Mission Center: The Episcopal Church: Community

"I Will Praise the Name of God With a Song" by Pat Redding Scanlon, 2009  


Caring for Caregivers

The American Society on Aging has determined that:

  • Nearly one out of every four U.S. households (about 22 million people) provide care to a relative or friend over 50.
  • 40 percent of caregivers are also raising children.
  • 64 percent work either full- or part-time.

On average, caregivers devote four and a half years providing care and spend about 12 hours each week on caregiver duties, according to the National Alliance for Caregiving.

In addition to its demands on a physical and emotional level, caregiving can also create financial stress. The National Center on Women and Aging found that caregivers lose an average of $659,130 over their lifetime in reduced salary and retirement benefits.

How can you cope with the stress of being a caregiver?

  • Be realistic about what you can and can't do.
  • Create a support team.
  • Delegate some responsibilities to family and friends and stay organized about who's doing what.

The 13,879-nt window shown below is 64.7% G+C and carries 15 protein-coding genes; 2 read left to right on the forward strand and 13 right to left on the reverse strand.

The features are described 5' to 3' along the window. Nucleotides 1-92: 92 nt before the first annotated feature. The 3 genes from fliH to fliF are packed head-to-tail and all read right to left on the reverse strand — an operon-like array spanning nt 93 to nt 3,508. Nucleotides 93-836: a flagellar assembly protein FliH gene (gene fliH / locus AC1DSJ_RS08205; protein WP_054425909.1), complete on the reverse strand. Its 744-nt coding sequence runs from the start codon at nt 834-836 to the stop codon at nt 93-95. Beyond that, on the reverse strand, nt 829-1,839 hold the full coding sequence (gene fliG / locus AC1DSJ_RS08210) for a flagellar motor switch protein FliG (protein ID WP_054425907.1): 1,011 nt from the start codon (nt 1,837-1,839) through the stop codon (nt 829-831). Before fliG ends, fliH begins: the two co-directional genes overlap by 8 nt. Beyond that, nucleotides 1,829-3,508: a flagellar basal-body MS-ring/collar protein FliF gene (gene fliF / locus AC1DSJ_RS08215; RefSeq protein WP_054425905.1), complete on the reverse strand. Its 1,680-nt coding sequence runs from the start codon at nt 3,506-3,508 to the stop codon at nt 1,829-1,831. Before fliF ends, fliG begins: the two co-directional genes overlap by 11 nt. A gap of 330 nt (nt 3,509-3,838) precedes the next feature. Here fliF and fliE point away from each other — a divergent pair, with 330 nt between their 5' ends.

• Schedule time to relax and decompress.
  • Make your own health your first priority: eat a balanced diet, get plenty of rest and excercise, and make it a point to see your own doctor for regular check ups.

Caregiving can be the toughest job you'll ever have the honor of doing for someone you love. But be smart about it. There's a reason flight attendants tell us that in case of emergency we need to put on our own oxygen masks before attempting to assist other passengers.

Resources for Caregivers

Aging Parents: A Survival Guide , PDF
This Family Survival Guide from 2006 deals with both crisis situations and planning for long-term caring and covers financial, insurance, legal, medical, psychological, cultural, ethnic, and religious issues (191 pages).

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